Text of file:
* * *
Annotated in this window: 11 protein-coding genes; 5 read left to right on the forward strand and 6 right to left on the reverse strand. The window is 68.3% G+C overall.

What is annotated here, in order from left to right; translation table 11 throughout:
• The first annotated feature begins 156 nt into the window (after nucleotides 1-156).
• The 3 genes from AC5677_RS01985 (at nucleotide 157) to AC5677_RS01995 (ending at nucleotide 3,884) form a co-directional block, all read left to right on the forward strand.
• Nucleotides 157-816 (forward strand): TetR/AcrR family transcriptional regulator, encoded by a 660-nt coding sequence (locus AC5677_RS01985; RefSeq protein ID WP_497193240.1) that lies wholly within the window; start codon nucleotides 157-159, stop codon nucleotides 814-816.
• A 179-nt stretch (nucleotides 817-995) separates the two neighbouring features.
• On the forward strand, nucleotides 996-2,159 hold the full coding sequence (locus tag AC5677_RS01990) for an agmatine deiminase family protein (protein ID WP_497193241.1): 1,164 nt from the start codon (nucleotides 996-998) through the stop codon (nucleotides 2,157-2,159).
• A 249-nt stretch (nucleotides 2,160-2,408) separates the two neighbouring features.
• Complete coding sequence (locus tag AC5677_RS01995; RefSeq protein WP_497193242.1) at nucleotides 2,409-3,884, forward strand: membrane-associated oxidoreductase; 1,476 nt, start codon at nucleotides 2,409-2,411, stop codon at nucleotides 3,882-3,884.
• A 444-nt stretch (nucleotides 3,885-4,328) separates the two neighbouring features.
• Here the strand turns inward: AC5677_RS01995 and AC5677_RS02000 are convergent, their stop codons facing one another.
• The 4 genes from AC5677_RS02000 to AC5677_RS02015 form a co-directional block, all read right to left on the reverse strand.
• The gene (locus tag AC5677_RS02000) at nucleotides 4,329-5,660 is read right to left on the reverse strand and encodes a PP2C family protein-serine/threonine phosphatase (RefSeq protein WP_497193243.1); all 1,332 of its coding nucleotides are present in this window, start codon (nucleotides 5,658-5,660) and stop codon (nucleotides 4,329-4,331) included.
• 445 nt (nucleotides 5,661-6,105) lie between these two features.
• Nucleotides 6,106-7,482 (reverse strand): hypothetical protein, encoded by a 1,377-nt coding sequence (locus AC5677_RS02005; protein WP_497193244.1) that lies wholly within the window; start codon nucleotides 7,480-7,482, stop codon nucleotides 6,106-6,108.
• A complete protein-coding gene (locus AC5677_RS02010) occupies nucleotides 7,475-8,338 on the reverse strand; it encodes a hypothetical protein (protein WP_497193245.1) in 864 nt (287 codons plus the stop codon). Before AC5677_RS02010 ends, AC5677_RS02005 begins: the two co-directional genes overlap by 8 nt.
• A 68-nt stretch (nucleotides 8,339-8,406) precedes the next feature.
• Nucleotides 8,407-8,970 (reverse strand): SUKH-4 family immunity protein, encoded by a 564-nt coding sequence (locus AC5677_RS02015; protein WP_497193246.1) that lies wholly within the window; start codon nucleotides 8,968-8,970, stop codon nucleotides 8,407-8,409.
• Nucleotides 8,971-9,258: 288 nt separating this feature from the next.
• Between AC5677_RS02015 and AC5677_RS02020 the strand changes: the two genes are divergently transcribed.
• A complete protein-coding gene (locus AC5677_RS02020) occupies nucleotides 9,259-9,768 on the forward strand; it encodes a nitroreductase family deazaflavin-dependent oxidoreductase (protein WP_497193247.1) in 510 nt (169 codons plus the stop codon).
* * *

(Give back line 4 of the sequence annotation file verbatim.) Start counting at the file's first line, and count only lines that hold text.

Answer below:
• The 3 genes from AC5677_RS01985 (at nucleotide 157) to AC5677_RS01995 (ending at nucleotide 3,884) form a co-directional block, all read left to right on the forward strand.